So just who, if anyone, is responsible for the unemployed? If anyone, it has to be the government that supposedly oversees the welfare of its citizens. So what can a government do if it indeed has any interest in the welfare of its citizens? One possibility, of course, would be to create jobs by instituting work programs like the former Civilian Conservation Corps or other work programs. Try to imagine President Obama trying to do something like this at the moment, the outraged accusations of (horror of horrors) socialism would reverberate throughout the land echoing from every right-wing nitwit to every member of the Republican Party and back again to the Blue Dog Democrats. In our current climate of mindless babbling about socialism and Obama this would certainly not do.

There are other ways governments can try to help but these, too, would also most probably be strongly resisted by our Capitalist masters for the same reason. For example, what is considered a normal work week could be reduced from 40 hours to, say, 36, or even 32, thus creating more jobs. Some countries have actually done this. Or you could also insist on mandatory month long vacations for all workers, as I believe they do in France, also helping to create more jobs. You could also increase unemployment benefits for a longer time, recognizing there are many long-term unemployed that will quite likely never again find jobs. Of course you can also do what our Republicans seem to favor, just let ‘em wither away and eventually die from lack of any further support, health care, and attention. What do Republicans think will happen to people whose unemployment benefits expire and they have no other help? This raises what I think is an interesting question, why should workers not be paid for not working? Think about it, we pay farmers to not plant wheat and other crops when they become surplus commodities. In a free-market capitalist economy everything has to be a commodity, including labor, so why should labor as a surplus commodity not be artificially supported just like wheat? Apparently wheat is a more important commodity than labor, and of course agricultural subsidies nowadays are basically a form of socialism only for the wealthy as farmland is increasingly in the hands of mega-corporations and the wealthy.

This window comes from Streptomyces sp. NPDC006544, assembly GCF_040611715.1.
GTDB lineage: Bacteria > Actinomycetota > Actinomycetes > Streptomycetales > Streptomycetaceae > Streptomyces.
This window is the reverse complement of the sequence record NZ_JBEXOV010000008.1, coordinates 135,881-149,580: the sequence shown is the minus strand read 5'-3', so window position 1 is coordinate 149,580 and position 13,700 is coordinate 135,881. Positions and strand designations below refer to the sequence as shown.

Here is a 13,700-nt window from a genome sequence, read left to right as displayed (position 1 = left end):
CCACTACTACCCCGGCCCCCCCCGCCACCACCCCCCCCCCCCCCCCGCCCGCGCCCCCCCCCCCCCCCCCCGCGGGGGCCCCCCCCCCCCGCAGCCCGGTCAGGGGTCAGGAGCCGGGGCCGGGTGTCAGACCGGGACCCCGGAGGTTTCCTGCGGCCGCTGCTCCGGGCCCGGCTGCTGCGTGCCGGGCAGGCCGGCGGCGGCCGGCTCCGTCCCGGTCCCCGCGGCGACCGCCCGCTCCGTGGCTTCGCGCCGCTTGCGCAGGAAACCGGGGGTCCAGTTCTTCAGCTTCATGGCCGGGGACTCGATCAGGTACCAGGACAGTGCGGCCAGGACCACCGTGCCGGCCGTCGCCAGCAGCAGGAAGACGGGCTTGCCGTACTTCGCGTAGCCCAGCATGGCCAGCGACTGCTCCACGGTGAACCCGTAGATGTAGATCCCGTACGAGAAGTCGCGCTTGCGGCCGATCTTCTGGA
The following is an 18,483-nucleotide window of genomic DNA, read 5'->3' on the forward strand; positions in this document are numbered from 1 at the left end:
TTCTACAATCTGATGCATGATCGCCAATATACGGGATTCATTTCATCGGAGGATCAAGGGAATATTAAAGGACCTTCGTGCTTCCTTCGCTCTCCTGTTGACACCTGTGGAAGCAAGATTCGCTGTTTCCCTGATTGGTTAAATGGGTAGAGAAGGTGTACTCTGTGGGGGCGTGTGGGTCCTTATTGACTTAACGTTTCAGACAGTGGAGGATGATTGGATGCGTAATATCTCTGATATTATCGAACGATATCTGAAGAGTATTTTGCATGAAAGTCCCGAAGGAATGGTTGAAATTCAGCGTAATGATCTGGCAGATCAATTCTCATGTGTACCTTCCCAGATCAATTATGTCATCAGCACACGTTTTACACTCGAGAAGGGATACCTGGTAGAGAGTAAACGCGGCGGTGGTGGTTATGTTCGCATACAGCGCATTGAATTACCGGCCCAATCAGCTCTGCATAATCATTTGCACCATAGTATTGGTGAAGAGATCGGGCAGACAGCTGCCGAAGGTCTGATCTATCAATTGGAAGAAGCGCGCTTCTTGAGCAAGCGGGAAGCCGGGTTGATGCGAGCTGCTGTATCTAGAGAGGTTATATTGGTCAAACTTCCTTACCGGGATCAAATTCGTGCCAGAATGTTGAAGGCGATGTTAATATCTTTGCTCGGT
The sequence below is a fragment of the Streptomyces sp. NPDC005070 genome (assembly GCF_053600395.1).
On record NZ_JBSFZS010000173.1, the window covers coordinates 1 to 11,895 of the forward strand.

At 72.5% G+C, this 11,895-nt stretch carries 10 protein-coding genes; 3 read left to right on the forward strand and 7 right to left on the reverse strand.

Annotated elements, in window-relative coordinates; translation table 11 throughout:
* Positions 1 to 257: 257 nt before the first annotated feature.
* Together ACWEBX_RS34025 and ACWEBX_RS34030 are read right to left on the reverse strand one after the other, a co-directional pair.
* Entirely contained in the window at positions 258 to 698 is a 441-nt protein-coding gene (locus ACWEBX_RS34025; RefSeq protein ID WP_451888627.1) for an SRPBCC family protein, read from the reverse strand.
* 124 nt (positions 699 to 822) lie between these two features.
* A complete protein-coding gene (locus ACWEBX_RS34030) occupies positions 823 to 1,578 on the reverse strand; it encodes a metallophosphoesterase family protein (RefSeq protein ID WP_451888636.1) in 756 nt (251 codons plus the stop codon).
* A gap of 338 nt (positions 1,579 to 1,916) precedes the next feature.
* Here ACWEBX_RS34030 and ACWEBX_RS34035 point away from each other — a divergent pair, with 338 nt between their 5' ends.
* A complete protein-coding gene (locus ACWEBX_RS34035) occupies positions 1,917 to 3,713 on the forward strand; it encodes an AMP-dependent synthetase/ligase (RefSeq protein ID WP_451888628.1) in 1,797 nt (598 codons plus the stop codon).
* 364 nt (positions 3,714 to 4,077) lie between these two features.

Given the operation of our single-minded pursuit of profit, and our apparently psychopathological fear of socialism, there really is very little that can be done to create employment. This would be no different for any President, not just Obama. Of course it is worse for Obama because Republicans have made it clear their number one priority is to make Obama a one term President. They have been doing this by saying “no” to anything he might do to help and obstructing him in every way possible. Until we can cleanse ourselves of the absurd idea that privatization is the key to a successful economy, and “government is the problem,” and tax breaks for the wealthy will “trickle down,” it will not be possible to create and maintain jobs for all. To think otherwise is merely wishful thinking, “waiting for Mr. (Corporate) Goodbar.” But what do I know, I don’t have a degree in either economics or witchcraft, they do seem to me to be about the same.

I have used this quote before. I love it:

“Capitalism turns men into economic cannibals, and having done so, mistakes economic cannibalism for human nature.”
Edward Hyam